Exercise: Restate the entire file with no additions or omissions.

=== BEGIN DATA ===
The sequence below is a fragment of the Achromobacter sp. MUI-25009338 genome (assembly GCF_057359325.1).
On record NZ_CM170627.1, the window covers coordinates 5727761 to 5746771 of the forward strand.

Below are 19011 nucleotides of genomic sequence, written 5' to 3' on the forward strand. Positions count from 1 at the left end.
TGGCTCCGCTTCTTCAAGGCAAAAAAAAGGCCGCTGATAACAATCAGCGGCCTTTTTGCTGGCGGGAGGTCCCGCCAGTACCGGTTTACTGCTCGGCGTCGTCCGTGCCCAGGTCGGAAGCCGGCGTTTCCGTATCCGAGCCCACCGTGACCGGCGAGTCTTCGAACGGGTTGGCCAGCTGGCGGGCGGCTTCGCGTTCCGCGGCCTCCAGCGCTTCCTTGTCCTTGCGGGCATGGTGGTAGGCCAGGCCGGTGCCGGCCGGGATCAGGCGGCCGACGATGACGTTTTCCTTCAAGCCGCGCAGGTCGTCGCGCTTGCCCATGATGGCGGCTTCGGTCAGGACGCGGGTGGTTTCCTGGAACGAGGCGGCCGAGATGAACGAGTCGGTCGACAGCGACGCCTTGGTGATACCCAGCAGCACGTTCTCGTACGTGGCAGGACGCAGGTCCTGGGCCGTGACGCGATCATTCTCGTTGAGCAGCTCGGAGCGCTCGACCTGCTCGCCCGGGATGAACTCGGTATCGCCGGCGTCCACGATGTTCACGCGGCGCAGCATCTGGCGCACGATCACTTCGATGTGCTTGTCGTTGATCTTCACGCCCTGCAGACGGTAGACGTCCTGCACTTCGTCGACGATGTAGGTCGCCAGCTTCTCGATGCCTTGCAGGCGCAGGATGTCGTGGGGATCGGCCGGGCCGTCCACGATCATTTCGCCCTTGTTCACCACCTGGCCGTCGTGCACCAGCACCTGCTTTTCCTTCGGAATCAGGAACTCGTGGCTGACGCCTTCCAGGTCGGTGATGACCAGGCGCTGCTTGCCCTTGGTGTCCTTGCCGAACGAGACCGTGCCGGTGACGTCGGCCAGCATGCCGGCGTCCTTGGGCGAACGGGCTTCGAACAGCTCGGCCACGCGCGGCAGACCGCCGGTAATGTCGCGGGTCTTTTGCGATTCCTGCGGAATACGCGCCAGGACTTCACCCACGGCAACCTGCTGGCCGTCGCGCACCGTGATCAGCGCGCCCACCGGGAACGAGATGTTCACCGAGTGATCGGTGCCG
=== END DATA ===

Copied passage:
The sequence below is a fragment of the Achromobacter sp. MUI-25009338 genome (assembly GCF_057359325.1).
On record NZ_CM170627.1, the window covers coordinates 5727761 to 5746771 of the forward strand.

Below are 19011 nucleotides of genomic sequence, written 5' to 3' on the forward strand. Positions count from 1 at the left end.
TGGCTCCGCTTCTTCAAGGCAAAAAAAAGGCCGCTGATAACAATCAGCGGCCTTTTTGCTGGCGGGAGGTCCCGCCAGTACCGGTTTACTGCTCGGCGTCGTCCGTGCCCAGGTCGGAAGCCGGCGTTTCCGTATCCGAGCCCACCGTGACCGGCGAGTCTTCGAACGGGTTGGCCAGCTGGCGGGCGGCTTCGCGTTCCGCGGCCTCCAGCGCTTCCTTGTCCTTGCGGGCATGGTGGTAGGCCAGGCCGGTGCCGGCCGGGATCAGGCGGCCGACGATGACGTTTTCCTTCAAGCCGCGCAGGTCGTCGCGCTTGCCCATGATGGCGGCTTCGGTCAGGACGCGGGTGGTTTCCTGGAACGAGGCGGCCGAGATGAACGAGTCGGTCGACAGCGACGCCTTGGTGATACCCAGCAGCACGTTCTCGTACGTGGCAGGACGCAGGTCCTGGGCCGTGACGCGATCATTCTCGTTGAGCAGCTCGGAGCGCTCGACCTGCTCGCCCGGGATGAACTCGGTATCGCCGGCGTCCACGATGTTCACGCGGCGCAGCATCTGGCGCACGATCACTTCGATGTGCTTGTCGTTGATCTTCACGCCCTGCAGACGGTAGACGTCCTGCACTTCGTCGACGATGTAGGTCGCCAGCTTCTCGATGCCTTGCAGGCGCAGGATGTCGTGGGGATCGGCCGGGCCGTCCACGATCATTTCGCCCTTGTTCACCACCTGGCCGTCGTGCACCAGCACCTGCTTTTCCTTCGGAATCAGGAACTCGTGGCTGACGCCTTCCAGGTCGGTGATGACCAGGCGCTGCTTGCCCTTGGTGTCCTTGCCGAACGAGACCGTGCCGGTGACGTCGGCCAGCATGCCGGCGTCCTTGGGCGAACGGGCTTCGAACAGCTCGGCCACGCGCGGCAGACCGCCGGTAATGTCGCGGGTCTTTTGCGATTCCTGCGGAATACGCGCCAGGACTTCACCCACGGCAACCTGCTGGCCGTCGCGCACCGTGATCAGCGCGCCCACCGGGAACGAGATGTTCACCGAGTGATCGGTGCCG